"But we need to bring in thefinal round of investment to take the craft to flight. So that's what we'rebusy doing," Faulkner said. "I believe that we bring in theinvestment soon ? we will be in flight test and have revenue operations in2010."

Initially, the company would startout with two vehicles, forecasting a fleet of five by 2012.

"We're going to fly eachvehicle about a little over once a week. If there are no issues with thevehicle, we're going to be able to turn it around in 24-hours," Faulknerexplained. "That's the design goal right now ? and I think that's verydoable. We want to be a service provider for space transportation."

Recycling the spaceplaneto carry the next set of passengers won't require a standing army of thousands,said Chuck Lauer, Rocketplane Global'sVice President of Business Development.

How much will a flight on the Rocketplane XP slap your wallet or cause you to dig deepinto your purse? At present, the standard rate after the first 50 FounderFlights is $200,000 per seat. That up front, right seat next to the pilot, isat a premium ticket price of $250,000 – given the wrap-around windows to gazethrough, Lauer said.

Degree of difficulty

To get things rolling, quiteliterally, the current forecast is for a flight test program of 50 flights."We'll have the vehicle instrumented to the hilt ? making sure that we'renot exceeding any limits before going into operation," Faulkner added.

Asked about degree of difficulty infashioning the suborbital vehicle, Faulkner responded: "I would say it ismedium difficulty. It is certainly not easy, but I wouldn't call it hardeither. That's because we're not trying to develop new technology. That's oneof the philosophies of our company ? to use existing technology and learn fromthose people that have done it before, rather than trying to reinvent thewheel."

Working on the project are engineersthat have gone through the hard knocks of trial and error, Faulkner added. Theteam includes experts tasked to develop the space shuttle main engine, as wellas a rocket designer involved in blasting off Apollo astronauts from the Moon'ssurface once their moonwalking missions werecompleted.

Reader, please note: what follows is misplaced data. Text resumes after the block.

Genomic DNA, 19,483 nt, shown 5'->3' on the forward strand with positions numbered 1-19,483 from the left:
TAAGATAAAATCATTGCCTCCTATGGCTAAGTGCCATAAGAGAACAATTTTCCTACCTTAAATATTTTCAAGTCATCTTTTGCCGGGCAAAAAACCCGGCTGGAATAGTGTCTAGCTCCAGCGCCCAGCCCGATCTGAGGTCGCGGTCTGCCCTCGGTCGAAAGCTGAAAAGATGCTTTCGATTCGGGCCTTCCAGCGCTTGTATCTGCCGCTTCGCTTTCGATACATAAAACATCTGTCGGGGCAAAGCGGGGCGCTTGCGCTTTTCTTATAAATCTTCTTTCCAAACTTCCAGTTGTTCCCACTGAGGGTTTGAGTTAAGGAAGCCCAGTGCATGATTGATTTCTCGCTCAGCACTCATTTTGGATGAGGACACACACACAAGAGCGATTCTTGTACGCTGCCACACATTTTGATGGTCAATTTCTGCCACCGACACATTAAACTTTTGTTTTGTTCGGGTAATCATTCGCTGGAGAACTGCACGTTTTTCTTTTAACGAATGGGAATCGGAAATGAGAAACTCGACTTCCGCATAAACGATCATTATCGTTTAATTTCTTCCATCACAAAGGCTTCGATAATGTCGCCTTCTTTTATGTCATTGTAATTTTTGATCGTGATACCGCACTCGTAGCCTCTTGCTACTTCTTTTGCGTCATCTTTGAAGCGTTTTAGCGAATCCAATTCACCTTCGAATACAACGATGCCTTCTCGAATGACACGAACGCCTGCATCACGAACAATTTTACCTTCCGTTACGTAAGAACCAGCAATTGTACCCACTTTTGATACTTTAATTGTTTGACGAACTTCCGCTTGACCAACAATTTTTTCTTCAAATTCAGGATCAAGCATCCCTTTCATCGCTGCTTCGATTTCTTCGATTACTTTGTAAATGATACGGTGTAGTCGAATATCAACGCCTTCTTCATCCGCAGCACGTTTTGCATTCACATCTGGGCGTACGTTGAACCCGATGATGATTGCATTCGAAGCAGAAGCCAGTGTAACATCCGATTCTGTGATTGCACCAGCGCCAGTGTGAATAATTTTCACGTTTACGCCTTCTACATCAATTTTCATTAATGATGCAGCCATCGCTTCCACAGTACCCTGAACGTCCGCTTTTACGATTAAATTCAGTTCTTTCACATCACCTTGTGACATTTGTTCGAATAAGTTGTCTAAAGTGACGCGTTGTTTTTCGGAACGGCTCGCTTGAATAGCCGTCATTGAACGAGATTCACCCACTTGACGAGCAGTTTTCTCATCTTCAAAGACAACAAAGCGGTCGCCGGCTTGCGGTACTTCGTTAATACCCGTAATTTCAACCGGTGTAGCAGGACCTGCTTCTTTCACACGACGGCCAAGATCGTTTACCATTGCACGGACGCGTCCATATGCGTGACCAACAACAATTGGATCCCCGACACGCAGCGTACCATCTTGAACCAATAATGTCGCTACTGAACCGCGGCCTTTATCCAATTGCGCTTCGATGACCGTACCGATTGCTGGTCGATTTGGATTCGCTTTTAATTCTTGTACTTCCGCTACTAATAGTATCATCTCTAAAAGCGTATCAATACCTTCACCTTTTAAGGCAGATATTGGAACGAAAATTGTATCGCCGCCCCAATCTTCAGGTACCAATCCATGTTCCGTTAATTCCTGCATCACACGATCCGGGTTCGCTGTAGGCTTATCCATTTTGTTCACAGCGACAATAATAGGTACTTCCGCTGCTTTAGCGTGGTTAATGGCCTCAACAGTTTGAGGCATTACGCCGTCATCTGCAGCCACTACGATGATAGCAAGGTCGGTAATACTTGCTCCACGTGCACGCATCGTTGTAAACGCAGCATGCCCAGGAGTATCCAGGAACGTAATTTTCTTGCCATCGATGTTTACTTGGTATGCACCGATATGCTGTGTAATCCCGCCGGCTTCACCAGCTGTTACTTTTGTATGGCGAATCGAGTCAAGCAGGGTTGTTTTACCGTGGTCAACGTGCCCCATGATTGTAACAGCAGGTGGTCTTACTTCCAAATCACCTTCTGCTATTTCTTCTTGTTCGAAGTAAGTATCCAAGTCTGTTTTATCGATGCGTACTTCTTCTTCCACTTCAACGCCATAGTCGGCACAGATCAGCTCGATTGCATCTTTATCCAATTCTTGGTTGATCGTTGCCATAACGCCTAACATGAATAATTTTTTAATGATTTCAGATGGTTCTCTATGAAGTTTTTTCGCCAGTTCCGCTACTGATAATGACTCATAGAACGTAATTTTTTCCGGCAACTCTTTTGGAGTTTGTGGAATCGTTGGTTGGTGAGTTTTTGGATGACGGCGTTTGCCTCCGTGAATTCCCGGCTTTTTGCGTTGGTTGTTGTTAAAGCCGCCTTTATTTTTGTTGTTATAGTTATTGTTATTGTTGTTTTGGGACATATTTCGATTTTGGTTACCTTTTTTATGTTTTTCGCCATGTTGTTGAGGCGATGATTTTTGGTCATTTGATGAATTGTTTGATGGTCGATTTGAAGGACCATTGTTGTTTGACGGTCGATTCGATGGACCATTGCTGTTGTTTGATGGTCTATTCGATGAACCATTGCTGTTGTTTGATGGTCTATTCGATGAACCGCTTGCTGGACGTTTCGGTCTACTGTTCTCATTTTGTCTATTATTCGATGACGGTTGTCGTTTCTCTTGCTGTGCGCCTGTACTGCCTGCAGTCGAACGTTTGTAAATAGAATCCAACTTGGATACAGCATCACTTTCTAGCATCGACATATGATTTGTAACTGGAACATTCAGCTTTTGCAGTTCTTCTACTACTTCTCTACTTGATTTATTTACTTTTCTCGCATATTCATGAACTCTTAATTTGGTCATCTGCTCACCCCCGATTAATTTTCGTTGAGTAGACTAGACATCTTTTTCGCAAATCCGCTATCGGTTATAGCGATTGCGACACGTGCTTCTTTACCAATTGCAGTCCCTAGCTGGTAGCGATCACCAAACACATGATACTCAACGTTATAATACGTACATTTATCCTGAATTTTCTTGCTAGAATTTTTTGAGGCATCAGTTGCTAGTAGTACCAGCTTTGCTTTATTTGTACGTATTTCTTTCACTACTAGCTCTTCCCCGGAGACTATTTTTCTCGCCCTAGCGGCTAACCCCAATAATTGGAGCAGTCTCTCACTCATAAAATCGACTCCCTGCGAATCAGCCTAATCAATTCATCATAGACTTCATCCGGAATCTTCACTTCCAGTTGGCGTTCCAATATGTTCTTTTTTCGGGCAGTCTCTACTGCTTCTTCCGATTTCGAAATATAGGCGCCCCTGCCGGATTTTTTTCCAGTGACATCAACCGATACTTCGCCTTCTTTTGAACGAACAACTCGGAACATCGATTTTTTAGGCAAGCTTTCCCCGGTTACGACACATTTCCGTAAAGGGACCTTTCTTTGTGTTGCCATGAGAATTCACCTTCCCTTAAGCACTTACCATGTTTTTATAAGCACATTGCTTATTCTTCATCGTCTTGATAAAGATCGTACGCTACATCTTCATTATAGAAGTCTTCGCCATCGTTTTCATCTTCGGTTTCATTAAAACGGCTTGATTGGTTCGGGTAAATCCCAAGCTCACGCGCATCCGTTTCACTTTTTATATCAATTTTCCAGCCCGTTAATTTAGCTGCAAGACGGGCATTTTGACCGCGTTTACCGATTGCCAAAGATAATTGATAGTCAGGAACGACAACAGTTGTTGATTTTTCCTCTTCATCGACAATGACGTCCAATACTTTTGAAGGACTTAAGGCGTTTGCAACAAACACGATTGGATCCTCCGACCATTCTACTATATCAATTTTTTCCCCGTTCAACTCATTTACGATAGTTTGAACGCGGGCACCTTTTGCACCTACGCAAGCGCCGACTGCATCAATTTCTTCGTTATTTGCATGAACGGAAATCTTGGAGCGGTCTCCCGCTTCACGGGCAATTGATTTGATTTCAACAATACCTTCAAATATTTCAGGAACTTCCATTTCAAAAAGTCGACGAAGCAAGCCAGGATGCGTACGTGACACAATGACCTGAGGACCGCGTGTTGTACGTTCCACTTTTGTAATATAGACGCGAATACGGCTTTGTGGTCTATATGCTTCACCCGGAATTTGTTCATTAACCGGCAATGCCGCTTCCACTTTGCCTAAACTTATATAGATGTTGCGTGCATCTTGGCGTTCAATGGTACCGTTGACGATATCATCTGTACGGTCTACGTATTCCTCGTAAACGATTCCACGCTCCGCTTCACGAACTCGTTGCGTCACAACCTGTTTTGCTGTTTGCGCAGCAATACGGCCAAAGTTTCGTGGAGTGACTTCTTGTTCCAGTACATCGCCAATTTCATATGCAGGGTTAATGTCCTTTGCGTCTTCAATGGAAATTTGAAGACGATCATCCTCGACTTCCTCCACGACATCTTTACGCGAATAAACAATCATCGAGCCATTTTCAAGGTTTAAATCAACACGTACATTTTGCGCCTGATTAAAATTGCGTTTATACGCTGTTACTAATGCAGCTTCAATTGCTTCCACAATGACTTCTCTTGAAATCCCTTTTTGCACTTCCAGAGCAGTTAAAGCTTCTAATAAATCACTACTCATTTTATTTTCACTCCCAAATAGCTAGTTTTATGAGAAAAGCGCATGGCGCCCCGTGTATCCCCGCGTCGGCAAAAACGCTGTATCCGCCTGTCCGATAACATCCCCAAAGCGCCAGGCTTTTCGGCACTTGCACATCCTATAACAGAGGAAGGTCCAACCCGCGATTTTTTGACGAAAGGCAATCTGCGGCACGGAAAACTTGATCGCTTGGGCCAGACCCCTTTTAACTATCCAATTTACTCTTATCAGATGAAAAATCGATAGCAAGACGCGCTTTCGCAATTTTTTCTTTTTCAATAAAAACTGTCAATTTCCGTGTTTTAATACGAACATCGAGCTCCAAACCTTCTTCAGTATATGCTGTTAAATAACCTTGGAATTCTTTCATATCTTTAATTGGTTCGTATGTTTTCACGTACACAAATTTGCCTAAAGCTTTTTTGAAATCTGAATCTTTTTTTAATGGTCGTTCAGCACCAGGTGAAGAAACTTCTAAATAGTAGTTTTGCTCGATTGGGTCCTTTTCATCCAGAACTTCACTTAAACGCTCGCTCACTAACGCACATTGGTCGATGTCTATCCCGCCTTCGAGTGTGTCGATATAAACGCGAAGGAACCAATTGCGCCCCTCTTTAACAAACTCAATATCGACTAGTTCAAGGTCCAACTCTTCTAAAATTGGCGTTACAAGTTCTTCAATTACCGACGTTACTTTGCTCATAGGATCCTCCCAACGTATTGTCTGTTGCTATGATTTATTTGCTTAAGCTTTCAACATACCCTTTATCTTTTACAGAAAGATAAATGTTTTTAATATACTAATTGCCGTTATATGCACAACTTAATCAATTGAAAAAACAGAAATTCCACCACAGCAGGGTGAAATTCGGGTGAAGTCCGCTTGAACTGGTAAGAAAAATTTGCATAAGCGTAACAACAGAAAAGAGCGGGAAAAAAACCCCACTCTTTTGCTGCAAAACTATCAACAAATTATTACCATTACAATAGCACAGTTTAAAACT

To date, a little over 200,000engineering hours have been spent on the new RocketplaneXP that debuted today, Faulkner said. The company, he continued, is in negotiationwith a major airframe manufacturer, but no details as yet.

Going global

Lauer said the intent of Rocketplane Global is just that – pushing a vision thatsuch vehicles could constitute a distributed fleet flying from multiplelocations. "Having a site in Asia, Europe? being able to offer people views of their particular part of the world ispart of servicing the customer," he told

Use of the vehicle to support other typesof activity has also been detailed as part of the business strategy, Lauersaid.

"We're not basing our businessplan on capturing the whole market," Faulkner noted. "I think there'senough room, at least from what we've seen, to have a few players in themarket. But I guess we'll see what happens when we get there," heobserved.

Faulkner said that the vehicle, withthe changes that have been made, "just looks right and it's also relatableto the public out there."

"It is like an airplane that happensto just pop up into space occasionally," Faulkner pointed out. "Andit just looks good."

"Looks good,flies good. Thatstill applies, even in space," Lauer concluded.

For more information on Rocketplane Global, go to:


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Leonard David
Space Insider Columnist

Leonard David is an award-winning space journalist who has been reporting on space activities for more than 50 years. Currently writing as's Space Insider Columnist among his other projects, Leonard has authored numerous books on space exploration, Mars missions and more, with his latest being "Moon Rush: The New Space Race" published in 2019 by National Geographic. He also wrote "Mars: Our Future on the Red Planet" released in 2016 by National Geographic. Leonard  has served as a correspondent for SpaceNews, Scientific American and Aerospace America for the AIAA. He has received many awards, including the first Ordway Award for Sustained Excellence in Spaceflight History in 2015 at the AAS Wernher von Braun Memorial Symposium. You can find out Leonard's latest project at his website and on Twitter.